Ivan: It happens, but it is not JET-specific. You can look, for example, at the AsynchronousFileChannel implementation in the JDK itself, it is completely different on different Windows and on Posix, which is logical. Some things are implemented only on certain platforms, SCTP support (see sun.nio.ch.sctp.SctpChannelImpl on Windows) and SDP (see sun.net.sdp.SdpSupport). There is no particular contradiction in this either, but it really turns out that “Write once, run anywhere” is not entirely true.
If we talk about the implementation of JVM, then on different OSs the difference, of course, can be huge. What is the fact that on OS X in the main thread you need to run the Cocoa event loop, so the launch there is different from the rest.
Nikita: However, outside for the user it all looks and works almost the same.
Oleg: What about performance? Is it the same on all platforms?
Nikita: There is a difference. For example, the Linux file system works better and faster than the Windows one.
Oleg: And porting between processors?
Nikita: This is a fun activity! The whole team suddenly starts to port. Entertainment is usually for six months or a year.
Oleg: Does it happen that a piece of code on another platform starts to slow down more?
Ivan: This may be due to the fact that we just did not have time to do or adapt some kind of optimization. It worked well on x86, then we switched to AMD64, and just did not have time to adapt it. Because of this, it may be slower.
Another example about performance. There is a weak memory model on ARM, there you need to put many more barriers so that everything works correctly. We had AMD64, some places worked, consider, free then, because there the memory model is different. On ARM you need to put more barriers, and this is not free.
Oleg: Let's talk about the hot topic now - “Java on embedded-devices”.
Suppose I make a plane that flies with control on a Raspberry Pi. What typical problems does a person have when he does this? And how can JET and AOT compilation in general help in this matter?
Nikita: Airplane on the Raspberry Pi is, of course, an interesting topic. We did the ARM32, and now JET is on the Raspberry Pi. We have a certain number of customers on embedded, but there are not so many of them to talk about their “typical” problems. Although what problems they have with Java, it’s not hard to guess.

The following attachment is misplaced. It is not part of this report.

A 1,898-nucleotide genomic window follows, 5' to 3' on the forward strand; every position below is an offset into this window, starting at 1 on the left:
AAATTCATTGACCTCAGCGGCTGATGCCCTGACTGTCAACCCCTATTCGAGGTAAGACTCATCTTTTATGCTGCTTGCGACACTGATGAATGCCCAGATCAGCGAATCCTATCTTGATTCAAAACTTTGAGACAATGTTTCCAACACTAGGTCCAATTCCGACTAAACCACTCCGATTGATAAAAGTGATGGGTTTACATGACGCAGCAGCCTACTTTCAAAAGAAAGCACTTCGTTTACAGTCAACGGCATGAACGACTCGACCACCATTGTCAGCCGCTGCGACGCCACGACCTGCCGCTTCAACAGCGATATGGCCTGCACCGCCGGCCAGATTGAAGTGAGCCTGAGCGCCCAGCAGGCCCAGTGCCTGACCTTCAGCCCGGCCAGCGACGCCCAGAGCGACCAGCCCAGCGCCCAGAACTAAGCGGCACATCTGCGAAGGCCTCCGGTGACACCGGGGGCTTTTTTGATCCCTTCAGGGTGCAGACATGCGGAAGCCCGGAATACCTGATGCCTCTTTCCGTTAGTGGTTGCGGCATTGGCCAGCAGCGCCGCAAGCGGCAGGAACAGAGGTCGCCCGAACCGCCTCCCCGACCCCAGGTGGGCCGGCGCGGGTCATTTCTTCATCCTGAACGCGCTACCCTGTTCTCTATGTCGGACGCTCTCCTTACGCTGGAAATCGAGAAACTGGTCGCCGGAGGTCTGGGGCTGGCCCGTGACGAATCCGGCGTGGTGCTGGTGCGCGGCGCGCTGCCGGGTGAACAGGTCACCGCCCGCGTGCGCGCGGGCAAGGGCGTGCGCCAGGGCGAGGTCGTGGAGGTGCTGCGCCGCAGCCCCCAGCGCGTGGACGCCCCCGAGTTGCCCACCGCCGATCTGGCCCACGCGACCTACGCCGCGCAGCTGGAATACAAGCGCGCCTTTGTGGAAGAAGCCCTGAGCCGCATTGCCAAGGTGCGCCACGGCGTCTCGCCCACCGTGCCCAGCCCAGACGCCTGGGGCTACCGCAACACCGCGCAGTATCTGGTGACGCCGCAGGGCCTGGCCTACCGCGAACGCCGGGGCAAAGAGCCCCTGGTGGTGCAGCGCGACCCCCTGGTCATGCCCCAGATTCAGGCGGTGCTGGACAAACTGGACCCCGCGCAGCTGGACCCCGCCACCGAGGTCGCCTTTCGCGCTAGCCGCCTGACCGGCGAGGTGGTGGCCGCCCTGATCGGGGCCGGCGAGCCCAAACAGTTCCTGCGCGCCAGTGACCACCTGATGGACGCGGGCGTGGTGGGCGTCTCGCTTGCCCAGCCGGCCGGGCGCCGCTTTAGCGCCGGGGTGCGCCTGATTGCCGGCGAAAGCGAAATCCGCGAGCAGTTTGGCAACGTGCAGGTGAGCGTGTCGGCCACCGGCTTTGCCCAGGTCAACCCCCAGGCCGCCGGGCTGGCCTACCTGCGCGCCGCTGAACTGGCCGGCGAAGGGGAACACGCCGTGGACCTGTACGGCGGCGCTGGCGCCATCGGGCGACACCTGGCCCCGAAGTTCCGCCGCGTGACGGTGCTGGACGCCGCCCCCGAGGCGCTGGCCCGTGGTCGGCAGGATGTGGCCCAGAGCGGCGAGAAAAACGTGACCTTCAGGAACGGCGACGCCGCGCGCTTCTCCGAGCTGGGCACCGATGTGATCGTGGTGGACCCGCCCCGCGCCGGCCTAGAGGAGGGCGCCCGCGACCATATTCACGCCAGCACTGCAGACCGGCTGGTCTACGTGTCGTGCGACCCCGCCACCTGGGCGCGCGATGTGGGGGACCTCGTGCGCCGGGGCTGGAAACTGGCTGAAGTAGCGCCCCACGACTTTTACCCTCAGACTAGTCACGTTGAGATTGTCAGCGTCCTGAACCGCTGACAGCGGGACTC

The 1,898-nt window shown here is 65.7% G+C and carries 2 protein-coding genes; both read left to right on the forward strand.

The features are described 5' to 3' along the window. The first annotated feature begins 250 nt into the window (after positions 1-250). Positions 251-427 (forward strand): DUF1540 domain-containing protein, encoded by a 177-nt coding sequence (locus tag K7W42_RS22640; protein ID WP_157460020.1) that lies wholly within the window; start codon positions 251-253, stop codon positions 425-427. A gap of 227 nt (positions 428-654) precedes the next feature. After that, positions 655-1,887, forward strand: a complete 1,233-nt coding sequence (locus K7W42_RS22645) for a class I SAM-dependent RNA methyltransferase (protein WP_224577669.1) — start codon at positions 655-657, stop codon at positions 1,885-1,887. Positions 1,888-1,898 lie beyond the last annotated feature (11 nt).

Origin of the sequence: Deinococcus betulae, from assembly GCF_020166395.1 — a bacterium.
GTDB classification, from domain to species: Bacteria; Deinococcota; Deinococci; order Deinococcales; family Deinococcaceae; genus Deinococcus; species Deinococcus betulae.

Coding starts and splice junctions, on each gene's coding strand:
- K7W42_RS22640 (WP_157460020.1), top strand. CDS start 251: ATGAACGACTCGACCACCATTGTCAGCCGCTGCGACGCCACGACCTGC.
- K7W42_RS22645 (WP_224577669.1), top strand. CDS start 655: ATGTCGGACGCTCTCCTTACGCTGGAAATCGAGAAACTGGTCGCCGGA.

Ivan: What are the problems with Java on the Raspberry Pi? The problem is with memory consumption. If it needs too much, then the application and the JVM is hard to live on poor Raspberry Pi. In addition, on embedded devices it is important to have a quick launch so that the application does not overclock there for too long. AOT solves both of these tasks well, so we are working to improve support for embedded. Specifically about the Raspberry Pi is to say about Bellsoft , who are now actively engaged in this c HotSpot. Normal Java is fully present there.
Nikita: In addition, there are few resources on embedded systems, there is no place for the JIT compiler. Accordingly, AOT compilation itself accelerates performance.
Again, embedded-devices are without inclusion in the network, on the battery. Why is there a battery for the JIT compiler, if you can assemble everything in advance?
Oleg: What features do you have? I understand that JET is a very large complex system with a lot of everything. You have an AOT compilation, that is, you can compile the file. What else? What are some interesting components to talk about?
Ivan: We have a number of features related to performance.
I recently talked about PGO, our relatively new feature. We have a profiler built right into the JVM, as well as a set of optimizations based on the profile it collects. After recompilation taking into account the profile, we often get a serious performance boost. The fact is that performance information is added to our powerful static analyzes and optimizations. This is such a slightly hybrid approach - take the best from JIT and AOT compilation.
We have two great features to further accelerate the launch. The first is that when you look at the order in which the memory pages are poked initially, you simply monitor it and appropriately link the file.
Nikita: Second, when you launch the executable, you understand which pieces of memory are pulled up, and then, instead of pulling them up in any order, you pull up the right piece right away. Also greatly accelerates the launch.
Ivan: These are separate product features.
Nikita: The first is called Startup Optimizer, and the second is Startup Accelerator. Features work differently. To use the first one, you need to run the application before compiling it, it will remember the order in which the code was executed. Then in the correct order, this code will link. And the second is the launch of your application after compilation, then we already know what went where, and after that we launch everything in the right order.
In addition to performance-related features, there are a number of product features that make JET more convenient to use.